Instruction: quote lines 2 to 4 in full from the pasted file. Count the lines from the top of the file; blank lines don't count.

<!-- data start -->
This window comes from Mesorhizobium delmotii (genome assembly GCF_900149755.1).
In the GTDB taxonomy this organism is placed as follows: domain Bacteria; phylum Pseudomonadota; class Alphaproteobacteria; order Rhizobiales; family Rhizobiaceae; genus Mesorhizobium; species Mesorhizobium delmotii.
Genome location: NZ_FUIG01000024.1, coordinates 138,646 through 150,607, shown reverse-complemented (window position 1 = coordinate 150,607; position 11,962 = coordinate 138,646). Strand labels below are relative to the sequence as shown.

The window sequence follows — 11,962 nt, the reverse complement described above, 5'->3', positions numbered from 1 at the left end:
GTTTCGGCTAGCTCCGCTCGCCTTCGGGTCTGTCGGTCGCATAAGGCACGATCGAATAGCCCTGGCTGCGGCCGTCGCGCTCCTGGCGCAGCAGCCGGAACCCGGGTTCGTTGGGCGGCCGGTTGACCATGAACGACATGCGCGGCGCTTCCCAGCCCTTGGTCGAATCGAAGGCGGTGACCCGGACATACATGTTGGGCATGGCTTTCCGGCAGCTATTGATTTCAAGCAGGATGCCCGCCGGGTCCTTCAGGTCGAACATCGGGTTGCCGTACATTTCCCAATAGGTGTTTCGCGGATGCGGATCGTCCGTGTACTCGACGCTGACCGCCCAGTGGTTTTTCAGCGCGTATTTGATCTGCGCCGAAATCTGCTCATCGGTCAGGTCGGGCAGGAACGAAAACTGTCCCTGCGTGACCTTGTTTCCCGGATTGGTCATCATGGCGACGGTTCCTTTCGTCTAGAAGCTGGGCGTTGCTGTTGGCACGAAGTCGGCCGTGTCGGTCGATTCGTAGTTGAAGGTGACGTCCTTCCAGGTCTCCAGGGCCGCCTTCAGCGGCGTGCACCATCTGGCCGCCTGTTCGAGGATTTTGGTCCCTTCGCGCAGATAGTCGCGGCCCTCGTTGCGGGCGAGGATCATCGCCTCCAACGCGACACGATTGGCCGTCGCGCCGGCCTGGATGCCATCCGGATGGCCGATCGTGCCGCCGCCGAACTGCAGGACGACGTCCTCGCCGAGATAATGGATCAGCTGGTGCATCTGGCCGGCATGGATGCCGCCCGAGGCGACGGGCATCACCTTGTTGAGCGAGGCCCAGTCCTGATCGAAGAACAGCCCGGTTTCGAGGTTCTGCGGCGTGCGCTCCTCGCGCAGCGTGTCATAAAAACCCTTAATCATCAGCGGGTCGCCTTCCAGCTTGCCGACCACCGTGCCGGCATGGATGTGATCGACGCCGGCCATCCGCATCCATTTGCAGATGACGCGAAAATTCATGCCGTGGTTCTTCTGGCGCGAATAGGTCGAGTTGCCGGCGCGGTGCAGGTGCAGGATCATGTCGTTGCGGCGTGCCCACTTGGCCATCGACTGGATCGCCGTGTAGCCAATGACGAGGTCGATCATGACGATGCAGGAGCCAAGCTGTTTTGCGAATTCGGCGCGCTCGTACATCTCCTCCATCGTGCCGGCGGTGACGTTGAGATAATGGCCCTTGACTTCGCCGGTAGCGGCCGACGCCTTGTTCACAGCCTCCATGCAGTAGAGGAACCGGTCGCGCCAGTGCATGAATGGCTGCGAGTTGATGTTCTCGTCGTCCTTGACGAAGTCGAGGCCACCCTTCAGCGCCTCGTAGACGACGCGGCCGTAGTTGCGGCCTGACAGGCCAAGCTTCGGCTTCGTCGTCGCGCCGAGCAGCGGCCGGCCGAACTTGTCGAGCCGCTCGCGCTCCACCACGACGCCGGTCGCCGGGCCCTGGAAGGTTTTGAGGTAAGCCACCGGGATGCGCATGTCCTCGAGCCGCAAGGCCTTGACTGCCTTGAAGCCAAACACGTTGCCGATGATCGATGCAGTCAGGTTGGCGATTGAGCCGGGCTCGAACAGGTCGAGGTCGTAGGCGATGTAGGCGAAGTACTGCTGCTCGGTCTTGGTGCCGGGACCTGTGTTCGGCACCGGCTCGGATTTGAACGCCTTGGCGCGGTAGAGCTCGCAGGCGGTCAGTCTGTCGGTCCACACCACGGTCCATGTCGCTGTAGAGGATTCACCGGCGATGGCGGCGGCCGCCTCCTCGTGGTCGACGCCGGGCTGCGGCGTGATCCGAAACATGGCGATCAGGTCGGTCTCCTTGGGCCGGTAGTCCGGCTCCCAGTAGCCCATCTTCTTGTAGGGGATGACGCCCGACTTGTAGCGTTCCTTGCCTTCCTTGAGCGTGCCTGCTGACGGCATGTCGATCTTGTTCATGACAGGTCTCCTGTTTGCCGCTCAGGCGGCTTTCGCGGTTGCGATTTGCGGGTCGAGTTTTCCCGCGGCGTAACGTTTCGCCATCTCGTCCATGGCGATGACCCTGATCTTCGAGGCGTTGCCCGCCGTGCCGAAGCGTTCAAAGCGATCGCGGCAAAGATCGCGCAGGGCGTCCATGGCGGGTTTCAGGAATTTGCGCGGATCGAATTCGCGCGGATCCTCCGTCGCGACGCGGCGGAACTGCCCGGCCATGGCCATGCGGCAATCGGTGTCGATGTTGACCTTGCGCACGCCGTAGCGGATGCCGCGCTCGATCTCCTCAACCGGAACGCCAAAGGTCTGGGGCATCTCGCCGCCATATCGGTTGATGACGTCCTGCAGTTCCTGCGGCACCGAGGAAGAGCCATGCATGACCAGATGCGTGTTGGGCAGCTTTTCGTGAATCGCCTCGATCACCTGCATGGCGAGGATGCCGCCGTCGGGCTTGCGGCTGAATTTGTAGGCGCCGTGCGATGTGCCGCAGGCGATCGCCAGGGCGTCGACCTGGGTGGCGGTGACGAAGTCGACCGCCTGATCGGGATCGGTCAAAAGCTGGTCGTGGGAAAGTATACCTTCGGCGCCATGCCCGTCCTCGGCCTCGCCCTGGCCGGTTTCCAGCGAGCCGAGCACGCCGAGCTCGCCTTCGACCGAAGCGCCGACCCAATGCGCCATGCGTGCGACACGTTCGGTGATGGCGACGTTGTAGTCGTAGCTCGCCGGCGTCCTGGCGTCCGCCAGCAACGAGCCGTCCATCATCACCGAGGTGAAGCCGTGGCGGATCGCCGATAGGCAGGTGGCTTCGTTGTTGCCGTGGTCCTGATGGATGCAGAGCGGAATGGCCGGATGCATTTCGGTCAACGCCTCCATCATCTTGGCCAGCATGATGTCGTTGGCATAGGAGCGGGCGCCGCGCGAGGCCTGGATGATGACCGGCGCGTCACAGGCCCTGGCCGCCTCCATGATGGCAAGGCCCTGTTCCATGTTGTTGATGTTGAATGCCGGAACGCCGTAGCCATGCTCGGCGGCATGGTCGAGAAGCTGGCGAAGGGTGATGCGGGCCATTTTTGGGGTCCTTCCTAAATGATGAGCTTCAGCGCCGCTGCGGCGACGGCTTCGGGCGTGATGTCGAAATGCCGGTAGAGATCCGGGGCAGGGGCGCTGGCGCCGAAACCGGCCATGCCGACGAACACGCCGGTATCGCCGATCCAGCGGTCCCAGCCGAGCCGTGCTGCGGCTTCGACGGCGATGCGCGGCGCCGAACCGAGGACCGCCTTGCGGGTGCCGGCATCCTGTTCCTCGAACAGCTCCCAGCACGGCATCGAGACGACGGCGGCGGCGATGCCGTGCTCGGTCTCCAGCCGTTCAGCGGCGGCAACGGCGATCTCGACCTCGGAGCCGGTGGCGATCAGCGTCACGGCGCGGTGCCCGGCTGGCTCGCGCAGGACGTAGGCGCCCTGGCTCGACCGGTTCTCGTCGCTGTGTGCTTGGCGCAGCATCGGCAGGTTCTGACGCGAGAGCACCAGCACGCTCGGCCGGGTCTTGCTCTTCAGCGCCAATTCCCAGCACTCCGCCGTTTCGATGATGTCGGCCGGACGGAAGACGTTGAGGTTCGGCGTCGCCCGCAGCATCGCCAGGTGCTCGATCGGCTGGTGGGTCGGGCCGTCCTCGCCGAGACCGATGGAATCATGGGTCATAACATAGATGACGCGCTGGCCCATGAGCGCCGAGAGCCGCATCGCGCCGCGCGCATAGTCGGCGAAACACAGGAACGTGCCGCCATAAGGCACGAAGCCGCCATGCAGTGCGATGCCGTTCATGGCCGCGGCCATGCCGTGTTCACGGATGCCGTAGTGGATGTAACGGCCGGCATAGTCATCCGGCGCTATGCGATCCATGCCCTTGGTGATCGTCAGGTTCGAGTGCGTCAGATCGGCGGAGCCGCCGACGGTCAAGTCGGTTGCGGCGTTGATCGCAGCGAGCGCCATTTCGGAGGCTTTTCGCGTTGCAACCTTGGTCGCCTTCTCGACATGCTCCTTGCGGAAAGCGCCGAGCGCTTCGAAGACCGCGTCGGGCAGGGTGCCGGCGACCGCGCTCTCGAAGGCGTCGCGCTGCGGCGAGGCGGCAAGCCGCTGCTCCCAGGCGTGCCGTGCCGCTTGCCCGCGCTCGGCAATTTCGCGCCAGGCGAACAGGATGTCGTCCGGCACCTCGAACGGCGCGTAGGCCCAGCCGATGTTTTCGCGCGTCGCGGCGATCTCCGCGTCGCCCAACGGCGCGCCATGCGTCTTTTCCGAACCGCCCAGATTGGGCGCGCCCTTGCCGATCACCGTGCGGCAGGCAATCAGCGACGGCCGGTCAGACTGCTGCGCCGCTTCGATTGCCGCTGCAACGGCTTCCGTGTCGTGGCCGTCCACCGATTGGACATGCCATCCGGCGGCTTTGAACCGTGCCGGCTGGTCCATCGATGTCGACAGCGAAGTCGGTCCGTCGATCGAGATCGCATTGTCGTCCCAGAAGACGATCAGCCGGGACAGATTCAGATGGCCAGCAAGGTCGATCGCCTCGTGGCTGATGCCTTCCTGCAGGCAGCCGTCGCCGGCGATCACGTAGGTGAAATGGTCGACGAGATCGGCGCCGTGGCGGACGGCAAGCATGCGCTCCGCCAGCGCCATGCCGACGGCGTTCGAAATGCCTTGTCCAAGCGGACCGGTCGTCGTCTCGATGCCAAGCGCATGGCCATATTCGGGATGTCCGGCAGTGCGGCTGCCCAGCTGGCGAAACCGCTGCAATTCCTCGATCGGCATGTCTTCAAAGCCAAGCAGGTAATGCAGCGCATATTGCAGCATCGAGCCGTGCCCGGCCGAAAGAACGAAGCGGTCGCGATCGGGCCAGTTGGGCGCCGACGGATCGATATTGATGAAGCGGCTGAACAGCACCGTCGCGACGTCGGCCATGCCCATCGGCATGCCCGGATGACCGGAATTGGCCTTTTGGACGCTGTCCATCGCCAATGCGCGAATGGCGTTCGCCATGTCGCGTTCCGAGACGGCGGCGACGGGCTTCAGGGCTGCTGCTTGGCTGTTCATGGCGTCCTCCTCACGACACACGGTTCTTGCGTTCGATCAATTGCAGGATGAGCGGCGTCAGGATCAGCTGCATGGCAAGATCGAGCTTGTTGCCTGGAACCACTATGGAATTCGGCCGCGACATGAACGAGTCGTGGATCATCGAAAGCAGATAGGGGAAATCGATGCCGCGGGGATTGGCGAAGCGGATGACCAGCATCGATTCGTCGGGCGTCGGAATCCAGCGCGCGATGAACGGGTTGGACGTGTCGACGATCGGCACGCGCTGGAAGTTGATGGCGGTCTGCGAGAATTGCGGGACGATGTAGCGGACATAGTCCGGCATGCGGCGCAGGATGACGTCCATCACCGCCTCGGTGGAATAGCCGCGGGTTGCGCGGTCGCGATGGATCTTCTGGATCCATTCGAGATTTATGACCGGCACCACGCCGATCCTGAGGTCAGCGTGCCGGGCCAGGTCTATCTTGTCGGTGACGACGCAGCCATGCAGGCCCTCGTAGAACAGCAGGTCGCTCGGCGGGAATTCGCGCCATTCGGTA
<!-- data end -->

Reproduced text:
In the GTDB taxonomy this organism is placed as follows: domain Bacteria; phylum Pseudomonadota; class Alphaproteobacteria; order Rhizobiales; family Rhizobiaceae; genus Mesorhizobium; species Mesorhizobium delmotii.
Genome location: NZ_FUIG01000024.1, coordinates 138,646 through 150,607, shown reverse-complemented (window position 1 = coordinate 150,607; position 11,962 = coordinate 138,646). Strand labels below are relative to the sequence as shown.

The window sequence follows — 11,962 nt, the reverse complement described above, 5'->3', positions numbered from 1 at the left end: